I remember sitting in that hospital bed, frustrated with the world, thinking why me, and waiting for my chance to get out of there and start building my strength back up. It was a very low point. As soon as I was cleared, I started going back to the gym and working towards my dream. The symptoms I felt after closure were mainly many palpitations from extra heartbeats, after the operation it was many a day, sometimes several in succession. The first month or 2 out of ops, I had several occular migraines which scared me at first, but stopped after the first couple months. For those who haven't had them or know about them, essentially your vision starts to sort of crystalize in your peripherals and it seems like your vision that isn't straight ahead of you is watery and occluded. The first time it happened to me I thought I was losing my vision and was very nauseas. The next times it happened I wasn't sick at all because I had looked up what it was and knew it was temporary. I was lucky because I only got 1 or 2 migraines, I hear many people get a lot of those after surgery. Those were my only symptoms. My chest heaviness all but disappeared. The symptoms I have now, 3 years later, are pretty much only heart palpitations. I probably get on average about 3 a day randomly, but none in succession anymore. It's something I always notice, but have gotten used to and live with. But I digress...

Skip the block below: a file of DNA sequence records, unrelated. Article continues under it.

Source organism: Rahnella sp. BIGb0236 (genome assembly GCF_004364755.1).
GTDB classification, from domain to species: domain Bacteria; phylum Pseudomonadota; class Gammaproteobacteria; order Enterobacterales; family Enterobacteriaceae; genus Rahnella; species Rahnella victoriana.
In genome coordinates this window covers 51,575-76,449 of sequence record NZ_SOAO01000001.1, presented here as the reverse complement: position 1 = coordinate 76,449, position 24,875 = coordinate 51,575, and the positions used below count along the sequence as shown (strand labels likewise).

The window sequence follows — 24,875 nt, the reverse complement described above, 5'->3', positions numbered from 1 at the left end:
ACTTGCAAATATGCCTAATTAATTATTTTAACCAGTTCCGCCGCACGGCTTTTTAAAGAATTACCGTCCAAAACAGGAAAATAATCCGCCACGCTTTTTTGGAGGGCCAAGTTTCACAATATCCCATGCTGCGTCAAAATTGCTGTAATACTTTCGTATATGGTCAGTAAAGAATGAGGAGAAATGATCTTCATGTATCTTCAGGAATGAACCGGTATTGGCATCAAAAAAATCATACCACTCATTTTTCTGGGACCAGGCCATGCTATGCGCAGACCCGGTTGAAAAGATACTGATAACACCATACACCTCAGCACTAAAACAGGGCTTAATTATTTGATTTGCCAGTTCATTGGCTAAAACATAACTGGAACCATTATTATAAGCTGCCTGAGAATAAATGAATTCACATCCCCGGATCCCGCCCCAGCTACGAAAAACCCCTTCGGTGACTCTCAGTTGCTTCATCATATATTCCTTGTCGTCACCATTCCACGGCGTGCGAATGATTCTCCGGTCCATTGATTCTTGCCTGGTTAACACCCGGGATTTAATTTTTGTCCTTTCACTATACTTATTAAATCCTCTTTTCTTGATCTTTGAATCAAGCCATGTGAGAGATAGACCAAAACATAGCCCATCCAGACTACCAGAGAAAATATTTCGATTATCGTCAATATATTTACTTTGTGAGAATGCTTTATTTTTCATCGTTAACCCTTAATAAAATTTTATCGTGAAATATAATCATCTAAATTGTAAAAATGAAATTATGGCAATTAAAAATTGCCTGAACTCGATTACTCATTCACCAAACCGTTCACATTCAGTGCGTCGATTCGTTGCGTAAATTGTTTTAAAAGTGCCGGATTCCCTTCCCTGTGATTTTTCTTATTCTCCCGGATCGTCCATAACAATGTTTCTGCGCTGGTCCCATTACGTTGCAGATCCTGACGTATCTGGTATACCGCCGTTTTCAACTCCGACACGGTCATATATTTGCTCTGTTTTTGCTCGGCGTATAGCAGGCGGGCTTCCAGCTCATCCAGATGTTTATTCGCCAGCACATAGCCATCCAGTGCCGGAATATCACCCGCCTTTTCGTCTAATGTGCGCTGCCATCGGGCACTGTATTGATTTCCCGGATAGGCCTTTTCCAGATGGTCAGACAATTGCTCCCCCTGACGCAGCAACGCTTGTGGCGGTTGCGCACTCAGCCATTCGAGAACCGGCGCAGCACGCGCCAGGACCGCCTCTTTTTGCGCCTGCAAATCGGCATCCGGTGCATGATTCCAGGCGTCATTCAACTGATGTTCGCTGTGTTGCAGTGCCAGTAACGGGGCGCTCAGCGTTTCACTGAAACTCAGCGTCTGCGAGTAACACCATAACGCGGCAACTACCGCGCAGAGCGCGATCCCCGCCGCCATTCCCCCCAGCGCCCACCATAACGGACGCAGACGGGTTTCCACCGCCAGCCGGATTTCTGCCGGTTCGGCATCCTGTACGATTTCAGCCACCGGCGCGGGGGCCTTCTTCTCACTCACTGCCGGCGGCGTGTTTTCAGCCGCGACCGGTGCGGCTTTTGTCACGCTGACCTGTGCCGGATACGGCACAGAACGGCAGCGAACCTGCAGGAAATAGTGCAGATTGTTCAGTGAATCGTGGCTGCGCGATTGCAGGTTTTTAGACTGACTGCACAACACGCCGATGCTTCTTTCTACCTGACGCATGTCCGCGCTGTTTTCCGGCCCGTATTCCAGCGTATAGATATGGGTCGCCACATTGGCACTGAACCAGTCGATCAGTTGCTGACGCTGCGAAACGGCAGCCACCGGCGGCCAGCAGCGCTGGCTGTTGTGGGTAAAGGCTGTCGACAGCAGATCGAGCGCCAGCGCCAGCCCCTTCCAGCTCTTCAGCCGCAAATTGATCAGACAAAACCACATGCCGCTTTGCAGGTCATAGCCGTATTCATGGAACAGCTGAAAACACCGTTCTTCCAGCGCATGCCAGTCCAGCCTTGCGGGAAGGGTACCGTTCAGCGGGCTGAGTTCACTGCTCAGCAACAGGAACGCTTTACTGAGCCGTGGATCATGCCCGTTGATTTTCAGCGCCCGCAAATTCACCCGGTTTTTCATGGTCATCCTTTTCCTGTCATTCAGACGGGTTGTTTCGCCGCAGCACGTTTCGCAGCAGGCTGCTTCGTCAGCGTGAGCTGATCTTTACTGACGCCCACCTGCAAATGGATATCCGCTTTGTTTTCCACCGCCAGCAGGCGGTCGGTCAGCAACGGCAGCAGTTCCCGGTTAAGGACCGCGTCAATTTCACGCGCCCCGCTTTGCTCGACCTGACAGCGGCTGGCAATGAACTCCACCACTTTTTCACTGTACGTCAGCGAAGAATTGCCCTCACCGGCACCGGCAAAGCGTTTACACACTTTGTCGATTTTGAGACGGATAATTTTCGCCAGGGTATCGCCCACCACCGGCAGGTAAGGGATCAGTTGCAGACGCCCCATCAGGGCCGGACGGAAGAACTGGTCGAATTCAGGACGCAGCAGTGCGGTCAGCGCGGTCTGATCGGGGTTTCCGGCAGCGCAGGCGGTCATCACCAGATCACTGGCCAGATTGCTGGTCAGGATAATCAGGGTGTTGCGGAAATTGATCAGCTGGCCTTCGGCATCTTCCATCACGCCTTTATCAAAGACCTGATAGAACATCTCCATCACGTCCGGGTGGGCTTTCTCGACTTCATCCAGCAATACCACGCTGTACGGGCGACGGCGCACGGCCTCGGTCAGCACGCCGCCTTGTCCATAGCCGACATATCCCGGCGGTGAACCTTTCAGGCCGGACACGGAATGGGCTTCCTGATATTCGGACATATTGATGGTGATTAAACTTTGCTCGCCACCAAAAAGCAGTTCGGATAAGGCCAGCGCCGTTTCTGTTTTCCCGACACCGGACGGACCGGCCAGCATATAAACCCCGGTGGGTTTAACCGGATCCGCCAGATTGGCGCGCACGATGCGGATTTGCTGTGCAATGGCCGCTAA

After a lot of hard work, dedication and perseverance, at 28 years old, I've achieved my goal and was hired by the City of Toronto and am now a professional firefighter. It was a long trying road with many bumps along the way, but now I'm doing what I love to do and I'm living proof that an ASD is just a hurdle that we can all jump in getting what we've always wanted to achieve. I think that being an ASD survivor doesn't mean we have weak hearts. Rather it means we have the hearts of lions because we fight in the face of that adversity to overcome and dream. Never believe you are any less that what you can be, keep fighting and remember that there is no "I just can't." Instead, think of it as "So how am I going to do this" and keep going.

This was a great post to share. Thank you.

Fireman Dan,

Thanks for sharing your amazing story. It brought a huge smile to my face. You had your ASD closed a little before mine in May 2010.

We are very pleased to have you as a member of our community.

Thanks for your story. It really helps to know what others have gone through. I am 43 and have had severe symptoms for the last month. They found out the cause last week and mine will be fixed on Monday. Now we are finding out there are others in my family. I’m so glad to hear of someone who fought like a lion. Right now I feel like a sparrow who can’t fly looking forward to soaring.!!:slight_smile:

Thank you, Dan, for this post. I'm 56, had closure through open heart surgery 4 years ago, and have experienced numerous symptoms pre- and post-surgery. Nevertheless, I found your story very encouraging, particularly the "So how am I going to do this" line. It gives my thinking a boost in what can sometimes become a discouraging process. And congratulations on becoming a firefighter!